The extra virgin oil has a mild flavour and the main use currently in New Zealand is as an excellent salad and cooking oil and an alternative to extra virgin olive oil which some consumers find too strong in flavour. Its low levels of free fatty acid and phosphatides give it a high smoke point (250 C) and the oil is proving popular in the shallow pan-frying of fish, poultry and venison. It makes a very attractive green dressing when mixed with lemon juice herbs and white wine vinegar. The use of it as a simple drizzle on potatoes and vegetables makes it a suitable replacement for common saturated animal fats, which is currently seen as desirable for Australasian consumers.
The refined oil has a high stability and smoke point and makes it a similar general-purpose oil for frying and baking, similar to pure olive oil. It is a most appropriate oil for barbecues since most common vegetable oils such as soya and canola tend to oxidize and polymerize on hot surfaces and open flames used in much of the southern hemisphere cuisine.
Full benefit is to be taken of the beneficial effect avocado oil has on the skin and the RBD oil makes an ideal constituent of hand creams and sunscreens. There have been many reports from workers in other countries who through handling avocado oil develop excellent skin texture. There seem to be particular beneficial properties in some of the unsaponifiable components, which have been linked to inhibition of lysyl oxidase. Lysyl oxidase initiates cross-linking in collagen by oxidatively deaminating the amino groups of lysine and hydroxylysine residues in collagen. This inhibition of enzyme activity may open up new areas in wound and burn treatment (5).
Potential health benefits
This edible oil is an ideal candidate for the Mediterranean diet as it is predominantly monounsaturated and is low in saturates. It has an added benefit in that it contains beta-sitosterol in significant amounts (0.5-1.0%) and the consumption of this cholesterol lowering sterol is being encouraged worldwide. Beta-Sitosterol may also have further benefits for most males over fifty in alleviating the symptoms of benign prostatic hypertrophy (BPH) (6). Saw palmetto extract finds a credible acceptance around the world for this treatment and the active ingredient in the extract is beta-sitosterol, which is at a concentration of 0.2% in the extract. The daily dosage for efficacy is between 60 and 100 mg per day when administered as a drug. This equates to taking 10-15 gram per day of avocado oil an intake totally in keeping with a healthy lifestyle. Research into the mechanism does not yet appear complete but there have been sufficient clinical trials to confirm the effect. The suggested mode of action involves inhibition of the steroid enzyme 5-alpha-reductase. This enzyme reduces testosterone in the prostate to dihydrotestosterone (DHT). This reaction produces a hormone imbalance, which causes a progressive thickening of the epithelial and fibromuscular structures within the prostate gland. The resultant hyperplasia causes obstruction resulting in abnormal urinary functions. In the ageing process levels of testosterone fall whereas DHT remains high. Beta- sitosterol is reported to reduce the uptake of both testosterone and DHT and also inhibits the conversion reaction. Daguet recently reviewed the exciting potential for phytosterols in Lipid technology (7).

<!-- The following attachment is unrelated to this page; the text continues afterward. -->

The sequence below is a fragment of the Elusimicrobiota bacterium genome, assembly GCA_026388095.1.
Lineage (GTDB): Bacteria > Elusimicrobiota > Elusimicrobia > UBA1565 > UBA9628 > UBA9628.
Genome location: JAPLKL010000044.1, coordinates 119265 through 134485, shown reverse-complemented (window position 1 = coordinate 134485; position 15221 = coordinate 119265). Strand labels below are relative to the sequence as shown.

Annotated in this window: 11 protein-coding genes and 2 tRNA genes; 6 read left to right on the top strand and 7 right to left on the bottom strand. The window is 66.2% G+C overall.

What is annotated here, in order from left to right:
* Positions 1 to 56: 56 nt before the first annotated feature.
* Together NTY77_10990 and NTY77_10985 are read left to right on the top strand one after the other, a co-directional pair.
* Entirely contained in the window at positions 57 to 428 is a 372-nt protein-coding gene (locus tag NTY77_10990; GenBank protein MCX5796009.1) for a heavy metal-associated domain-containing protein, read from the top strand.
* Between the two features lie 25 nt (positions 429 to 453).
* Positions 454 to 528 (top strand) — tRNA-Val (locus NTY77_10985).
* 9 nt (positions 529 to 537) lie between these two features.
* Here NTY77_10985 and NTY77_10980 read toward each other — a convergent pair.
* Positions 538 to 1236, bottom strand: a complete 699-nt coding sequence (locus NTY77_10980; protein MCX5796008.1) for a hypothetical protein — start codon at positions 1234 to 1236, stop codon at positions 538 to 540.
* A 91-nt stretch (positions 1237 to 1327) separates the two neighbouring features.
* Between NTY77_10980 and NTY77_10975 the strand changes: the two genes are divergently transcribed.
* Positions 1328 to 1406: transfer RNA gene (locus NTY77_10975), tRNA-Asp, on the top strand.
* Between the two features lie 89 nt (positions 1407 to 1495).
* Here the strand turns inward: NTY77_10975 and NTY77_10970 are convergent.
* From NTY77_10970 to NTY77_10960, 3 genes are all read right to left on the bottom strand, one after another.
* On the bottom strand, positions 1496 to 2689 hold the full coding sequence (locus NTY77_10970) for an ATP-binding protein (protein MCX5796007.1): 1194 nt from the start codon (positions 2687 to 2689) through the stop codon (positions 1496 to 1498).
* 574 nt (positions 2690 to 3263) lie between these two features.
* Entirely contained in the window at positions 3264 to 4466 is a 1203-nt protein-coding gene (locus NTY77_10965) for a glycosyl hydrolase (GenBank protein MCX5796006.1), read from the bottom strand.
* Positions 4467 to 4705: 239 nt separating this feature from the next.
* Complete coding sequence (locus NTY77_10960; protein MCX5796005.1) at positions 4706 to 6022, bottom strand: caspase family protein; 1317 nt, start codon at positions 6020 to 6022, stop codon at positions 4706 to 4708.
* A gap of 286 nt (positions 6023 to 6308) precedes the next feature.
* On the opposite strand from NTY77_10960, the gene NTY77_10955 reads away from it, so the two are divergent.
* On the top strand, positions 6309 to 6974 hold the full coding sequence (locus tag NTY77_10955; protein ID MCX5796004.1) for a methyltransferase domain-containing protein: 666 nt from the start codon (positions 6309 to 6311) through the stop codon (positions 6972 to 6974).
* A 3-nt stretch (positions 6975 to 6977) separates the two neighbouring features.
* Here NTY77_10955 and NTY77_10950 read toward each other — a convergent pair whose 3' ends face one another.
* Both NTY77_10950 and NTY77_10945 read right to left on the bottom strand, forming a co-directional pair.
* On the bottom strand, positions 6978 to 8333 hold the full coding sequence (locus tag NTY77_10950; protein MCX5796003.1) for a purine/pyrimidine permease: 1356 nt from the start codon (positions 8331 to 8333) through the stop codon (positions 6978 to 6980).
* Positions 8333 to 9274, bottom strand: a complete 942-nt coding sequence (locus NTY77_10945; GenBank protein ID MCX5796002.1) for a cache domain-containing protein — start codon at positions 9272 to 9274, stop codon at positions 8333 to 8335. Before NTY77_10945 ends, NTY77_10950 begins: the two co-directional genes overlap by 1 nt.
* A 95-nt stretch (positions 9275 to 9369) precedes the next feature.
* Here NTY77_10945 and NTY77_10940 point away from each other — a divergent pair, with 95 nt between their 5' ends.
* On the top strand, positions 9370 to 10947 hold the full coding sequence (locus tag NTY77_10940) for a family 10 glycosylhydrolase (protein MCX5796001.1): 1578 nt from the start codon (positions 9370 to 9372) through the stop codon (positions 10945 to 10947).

An interesting observation has been made by some consumers about the satiety effects of taking approximately 10 ml of avocado oil as a smoothie in the morning with reports that this alleviated the desire for mid morning snacks. This is an interesting area for future research as we have seen that technically sophisticated and expensive ingredients such as Olibra have been slow to take off.
The recent introduction of extra virgin avocado oil into the New Zealand market has spawned much interest in this area of research. The following projects are currently under examination at Massey University in Auckland:
Future research may lie in other components of the avocado, specifically avocatins in the fruit skin that are reported to have antiviral and insecticidal properties (8), and the unsaponifiable components in the fruit seed as well as further characterisation of the non-lipid components of the extra virgin oil.
- The oxidative stability of the extra virgin oil and kinetics of photo-oxidation
- The effect of fruit quality on oil quality and yield
- Extraction process optimisation utilizing natural enzymes
- Full compositional analysis and seasonal variability
One of the authors of this paper is sponsored by a Technology in Industry Fellowship (TIF). Olivado NZ Ltd and Technology New Zealand fund current research at Massey University and HortResearch Ltd, the post harvest partner in this research.
Agriquality Ltd carried out the analyses for tocopherols and phytosterols.
Kiwi dairies carried out the HPLC of the triacylglycerols.
Associate Professor Laurence Eyres, Nimma Sherpa and Glenn Hendriks are at the Institute of Food, Nutrition and Human Health, Massey University, Albany Campus, Private Bag 102 904 North shore MSC, Auckland, New Zealand
- Requejo-Tapia LC. (1999) Masters thesis in applied agribusiness. Massey University.
- Werman MJ, Neeman I. (1987) Journal of the American Oil Chemists' society. 62(2): 229-232.
- Reed A et al. (2001) Food New Zealand. 1(1):20-25
- Rawls RR. Van Santen PJ. (1970) Journal of the American Oil Chemists' Society. 47:121-125.
- Werman,M.J.et al.(1990) J.Agric.Food .Chem.38,2164-2168
- Berges RR et al. (1995) The Lancet 345:1529-1532
- Daguet D. (2000) Lipid Technology vol 12 no 4(July), 77-80
- Thomson WW et al.( 2000) US Patent 6133313